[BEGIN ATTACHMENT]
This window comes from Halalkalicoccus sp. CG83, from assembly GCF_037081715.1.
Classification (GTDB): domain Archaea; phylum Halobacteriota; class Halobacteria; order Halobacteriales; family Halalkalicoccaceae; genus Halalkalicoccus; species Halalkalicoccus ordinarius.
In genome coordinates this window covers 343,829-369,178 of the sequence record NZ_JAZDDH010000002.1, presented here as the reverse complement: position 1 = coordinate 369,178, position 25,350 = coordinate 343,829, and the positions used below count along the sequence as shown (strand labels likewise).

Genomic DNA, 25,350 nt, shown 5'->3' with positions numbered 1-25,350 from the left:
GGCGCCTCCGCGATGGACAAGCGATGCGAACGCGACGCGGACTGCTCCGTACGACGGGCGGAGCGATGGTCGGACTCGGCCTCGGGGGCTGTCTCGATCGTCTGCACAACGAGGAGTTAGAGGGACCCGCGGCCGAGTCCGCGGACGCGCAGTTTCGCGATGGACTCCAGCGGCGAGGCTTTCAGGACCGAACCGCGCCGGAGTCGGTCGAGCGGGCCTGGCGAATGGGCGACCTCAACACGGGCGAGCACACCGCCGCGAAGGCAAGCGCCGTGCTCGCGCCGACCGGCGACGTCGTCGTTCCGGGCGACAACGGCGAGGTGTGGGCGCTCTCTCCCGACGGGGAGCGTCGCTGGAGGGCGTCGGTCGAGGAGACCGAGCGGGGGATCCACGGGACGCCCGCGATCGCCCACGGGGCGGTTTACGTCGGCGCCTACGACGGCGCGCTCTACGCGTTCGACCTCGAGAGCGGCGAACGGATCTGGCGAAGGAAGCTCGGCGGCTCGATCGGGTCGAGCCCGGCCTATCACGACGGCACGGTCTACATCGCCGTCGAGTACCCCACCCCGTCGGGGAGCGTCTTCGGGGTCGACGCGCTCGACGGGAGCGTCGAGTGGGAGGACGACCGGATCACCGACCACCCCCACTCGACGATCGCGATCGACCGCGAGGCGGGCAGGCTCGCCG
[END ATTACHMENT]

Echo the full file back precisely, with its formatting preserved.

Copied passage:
This window comes from Halalkalicoccus sp. CG83, from assembly GCF_037081715.1.
Classification (GTDB): domain Archaea; phylum Halobacteriota; class Halobacteria; order Halobacteriales; family Halalkalicoccaceae; genus Halalkalicoccus; species Halalkalicoccus ordinarius.
In genome coordinates this window covers 343,829-369,178 of the sequence record NZ_JAZDDH010000002.1, presented here as the reverse complement: position 1 = coordinate 369,178, position 25,350 = coordinate 343,829, and the positions used below count along the sequence as shown (strand labels likewise).

Genomic DNA, 25,350 nt, shown 5'->3' with positions numbered 1-25,350 from the left:
GGCGCCTCCGCGATGGACAAGCGATGCGAACGCGACGCGGACTGCTCCGTACGACGGGCGGAGCGATGGTCGGACTCGGCCTCGGGGGCTGTCTCGATCGTCTGCACAACGAGGAGTTAGAGGGACCCGCGGCCGAGTCCGCGGACGCGCAGTTTCGCGATGGACTCCAGCGGCGAGGCTTTCAGGACCGAACCGCGCCGGAGTCGGTCGAGCGGGCCTGGCGAATGGGCGACCTCAACACGGGCGAGCACACCGCCGCGAAGGCAAGCGCCGTGCTCGCGCCGACCGGCGACGTCGTCGTTCCGGGCGACAACGGCGAGGTGTGGGCGCTCTCTCCCGACGGGGAGCGTCGCTGGAGGGCGTCGGTCGAGGAGACCGAGCGGGGGATCCACGGGACGCCCGCGATCGCCCACGGGGCGGTTTACGTCGGCGCCTACGACGGCGCGCTCTACGCGTTCGACCTCGAGAGCGGCGAACGGATCTGGCGAAGGAAGCTCGGCGGCTCGATCGGGTCGAGCCCGGCCTATCACGACGGCACGGTCTACATCGCCGTCGAGTACCCCACCCCGTCGGGGAGCGTCTTCGGGGTCGACGCGCTCGACGGGAGCGTCGAGTGGGAGGACGACCGGATCACCGACCACCCCCACTCGACGATCGCGATCGACCGCGAGGCGGGCAGGCTCGCCG